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Acer negundo L.
Ash-leaf maple, Ash-leaved maple, Box elder, Boxelder, Fresno de guajuco
USDA Symbol: acne2
USDA Native Status: L48 (N), CAN (N)
Ash-leaf maple or box elder is usually a small to medium-sized tree, 35-50 ft. tall, commonly with a short trunk and widely spreading branches and light green foliage. It doesn’t look like other maples because of its irregular growth, sprouting base, and compound leaves. Fall foliage is usually insignificant.
Box Elder is classed with maples, having similar, paired key fruits, but is easily distinguishable by the pinnately compound leaves. Hardy and fast-growing, it is planted for shade and shelterbelts but is short-lived and easily broken in storms. Common and widely distributed, it is spreading in the East as a weed tree. The common name indicates the resemblance of the foliage to that of elders (Sambucus) and the whitish wood to that of Box (Buxus sempervirens L.).
Plant CharacteristicsDuration: Perennial Habit: Tree Root Type: Fibrous Leaf Retention: Deciduous Leaf Arrangement: Opposite Leaf Complexity: Pinnate Leaf Shape: Elliptic Leaf Venation: Pinnate Leaf Pubescence:
Puberulent Leaf Margin:
Lobed , Serrate Leaf Apex: Acute Leaf Base:
Rounded Breeding System:
, Dioecious Inflorescence: Raceme Fruit Type: Samara Size Notes:
35-60 feet Leaf:
Lt. green above; paler under, thin, soft Autumn Foliage:
Flowers insignificant Fruit:
brown seeds 25-35 mm. Paired, V-shaped samaras, 1-1 Size Class:
Bloom InformationBloom Color: Yellow , Green , Brown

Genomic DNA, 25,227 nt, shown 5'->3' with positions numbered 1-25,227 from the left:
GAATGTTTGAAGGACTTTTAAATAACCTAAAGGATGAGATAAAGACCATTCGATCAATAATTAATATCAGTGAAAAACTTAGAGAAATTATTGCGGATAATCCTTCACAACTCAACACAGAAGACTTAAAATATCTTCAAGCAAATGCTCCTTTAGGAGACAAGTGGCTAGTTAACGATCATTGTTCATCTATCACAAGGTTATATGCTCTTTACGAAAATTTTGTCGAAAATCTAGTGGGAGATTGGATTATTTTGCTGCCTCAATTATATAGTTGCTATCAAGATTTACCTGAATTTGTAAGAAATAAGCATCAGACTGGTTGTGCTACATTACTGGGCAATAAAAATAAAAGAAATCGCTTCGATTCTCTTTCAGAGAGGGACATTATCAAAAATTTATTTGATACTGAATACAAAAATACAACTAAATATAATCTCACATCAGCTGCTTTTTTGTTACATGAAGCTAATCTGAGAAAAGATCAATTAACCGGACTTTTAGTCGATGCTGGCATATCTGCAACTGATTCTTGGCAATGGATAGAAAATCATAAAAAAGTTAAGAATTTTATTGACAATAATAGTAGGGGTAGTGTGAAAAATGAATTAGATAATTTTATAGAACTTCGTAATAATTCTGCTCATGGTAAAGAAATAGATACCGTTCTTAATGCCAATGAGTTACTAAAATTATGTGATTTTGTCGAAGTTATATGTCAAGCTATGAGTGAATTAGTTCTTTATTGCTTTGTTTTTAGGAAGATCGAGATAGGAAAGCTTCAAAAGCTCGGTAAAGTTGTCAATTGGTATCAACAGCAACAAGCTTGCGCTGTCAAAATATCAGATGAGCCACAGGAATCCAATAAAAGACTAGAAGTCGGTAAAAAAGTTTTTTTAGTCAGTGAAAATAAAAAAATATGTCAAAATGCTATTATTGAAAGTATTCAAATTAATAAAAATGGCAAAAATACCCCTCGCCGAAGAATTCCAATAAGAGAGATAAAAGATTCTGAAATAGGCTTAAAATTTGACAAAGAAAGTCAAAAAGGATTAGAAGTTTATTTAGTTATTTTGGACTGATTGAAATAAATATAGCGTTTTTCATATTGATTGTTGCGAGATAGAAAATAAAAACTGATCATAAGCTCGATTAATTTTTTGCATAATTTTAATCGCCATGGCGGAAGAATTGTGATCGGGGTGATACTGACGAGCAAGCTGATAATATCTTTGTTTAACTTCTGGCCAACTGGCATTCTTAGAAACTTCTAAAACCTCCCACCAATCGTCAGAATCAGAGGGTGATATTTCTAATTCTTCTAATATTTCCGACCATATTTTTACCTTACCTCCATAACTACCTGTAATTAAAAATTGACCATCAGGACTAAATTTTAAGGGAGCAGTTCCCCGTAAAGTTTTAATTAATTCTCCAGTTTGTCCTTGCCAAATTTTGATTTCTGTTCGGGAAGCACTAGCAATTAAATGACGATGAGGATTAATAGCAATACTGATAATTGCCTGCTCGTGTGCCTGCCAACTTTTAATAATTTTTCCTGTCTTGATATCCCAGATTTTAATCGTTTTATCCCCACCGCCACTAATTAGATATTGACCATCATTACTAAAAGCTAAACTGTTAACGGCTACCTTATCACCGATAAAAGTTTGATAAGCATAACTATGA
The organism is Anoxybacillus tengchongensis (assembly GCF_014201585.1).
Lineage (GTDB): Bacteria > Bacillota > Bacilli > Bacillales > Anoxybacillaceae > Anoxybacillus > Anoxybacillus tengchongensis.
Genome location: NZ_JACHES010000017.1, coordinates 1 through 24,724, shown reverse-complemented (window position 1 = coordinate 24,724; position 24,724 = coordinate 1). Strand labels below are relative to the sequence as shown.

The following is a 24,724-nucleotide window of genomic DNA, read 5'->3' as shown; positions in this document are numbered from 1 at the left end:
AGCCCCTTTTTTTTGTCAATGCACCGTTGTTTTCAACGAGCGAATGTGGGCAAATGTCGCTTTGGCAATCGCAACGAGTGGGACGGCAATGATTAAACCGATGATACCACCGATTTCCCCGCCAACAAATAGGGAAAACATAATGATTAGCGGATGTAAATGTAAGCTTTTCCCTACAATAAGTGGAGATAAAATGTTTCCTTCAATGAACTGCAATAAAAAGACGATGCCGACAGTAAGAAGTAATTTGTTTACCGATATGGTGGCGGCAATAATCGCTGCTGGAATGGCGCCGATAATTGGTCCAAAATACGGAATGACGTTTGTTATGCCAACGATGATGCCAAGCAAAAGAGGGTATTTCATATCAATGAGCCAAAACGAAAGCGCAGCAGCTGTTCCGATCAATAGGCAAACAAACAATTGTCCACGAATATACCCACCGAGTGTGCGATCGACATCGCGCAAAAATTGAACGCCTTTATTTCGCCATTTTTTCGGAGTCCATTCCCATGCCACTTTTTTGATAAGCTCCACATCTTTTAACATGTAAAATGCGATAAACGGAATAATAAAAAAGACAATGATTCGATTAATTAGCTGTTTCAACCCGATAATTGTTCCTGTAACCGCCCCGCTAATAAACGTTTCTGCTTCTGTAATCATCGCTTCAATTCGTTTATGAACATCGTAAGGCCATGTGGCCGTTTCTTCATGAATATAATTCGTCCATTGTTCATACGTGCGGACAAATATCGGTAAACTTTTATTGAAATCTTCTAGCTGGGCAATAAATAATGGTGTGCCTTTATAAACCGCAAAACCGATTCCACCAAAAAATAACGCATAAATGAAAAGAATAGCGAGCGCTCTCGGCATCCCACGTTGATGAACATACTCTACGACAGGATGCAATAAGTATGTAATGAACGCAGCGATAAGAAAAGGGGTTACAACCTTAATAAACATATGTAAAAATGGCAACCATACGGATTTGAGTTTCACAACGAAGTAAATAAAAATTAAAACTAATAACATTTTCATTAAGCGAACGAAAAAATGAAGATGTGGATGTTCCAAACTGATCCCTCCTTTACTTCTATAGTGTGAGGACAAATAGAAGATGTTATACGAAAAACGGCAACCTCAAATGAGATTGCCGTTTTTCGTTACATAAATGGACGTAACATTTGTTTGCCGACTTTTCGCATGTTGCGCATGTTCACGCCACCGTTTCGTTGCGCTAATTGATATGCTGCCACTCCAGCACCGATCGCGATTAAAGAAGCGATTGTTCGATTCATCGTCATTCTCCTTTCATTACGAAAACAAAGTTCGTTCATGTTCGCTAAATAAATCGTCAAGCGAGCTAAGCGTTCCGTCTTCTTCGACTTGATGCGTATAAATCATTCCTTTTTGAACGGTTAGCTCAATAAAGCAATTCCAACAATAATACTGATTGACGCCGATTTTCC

Bloom Time: Mar , Apr
, WY Canada: AB
, SK Native Distribution: ME
to Man., s. to n. FL
& e. TX; also n. CA
s. to s. Mex. Native Habitat:
Moist woods; stream banks; floodplains
Growing ConditionsWater Use:
Medium Light Requirement:
Sun Soil Moisture:
Moist CaCO3 Tolerance:
High Drought Tolerance:
High Soil Description:
Variable. Conditions Comments:
Ash-leaf maple or box elder is usually a small to medium-sized tree,
commonly with a short trunk and widely spreading branches and light green foliage. It doesnt look like other maples because of its irregular growth, sprouting base, and compound
leaves. Fall foliage is usually insignificant.
This hardy, fast-growing tree
can survive dry and extremely cold conditions, so it is widely planted as a shade and shelterbelt tree.
Birds, Other Showy Insects Use Food:
Plains Indians made sugar from the sap. When sugar was scarce, Prairie settlers sometimes tapped this tree
to make maple syrup, but Manitoba maple is the least productive maple for this purpose. Warning:
The wood is weak and will break up in ice and wind. Conspicuous Flowers:
Butterflies and Moths of North America (BAMONA)
is a larval host and/or nectar source for:
National Wetland Indicator Status
This information is derived from the U.S. Army Corps of Engineers National Wetland Plant List, Version 3.1
(Lichvar, R.W. 2013. The National Wetland Plant List: 2013 wetland ratings. Phytoneuron 2013-49: 1-241). Click here
for map of regions.
Record Last Modified: 2007-09-04
Research By: NPC, JSC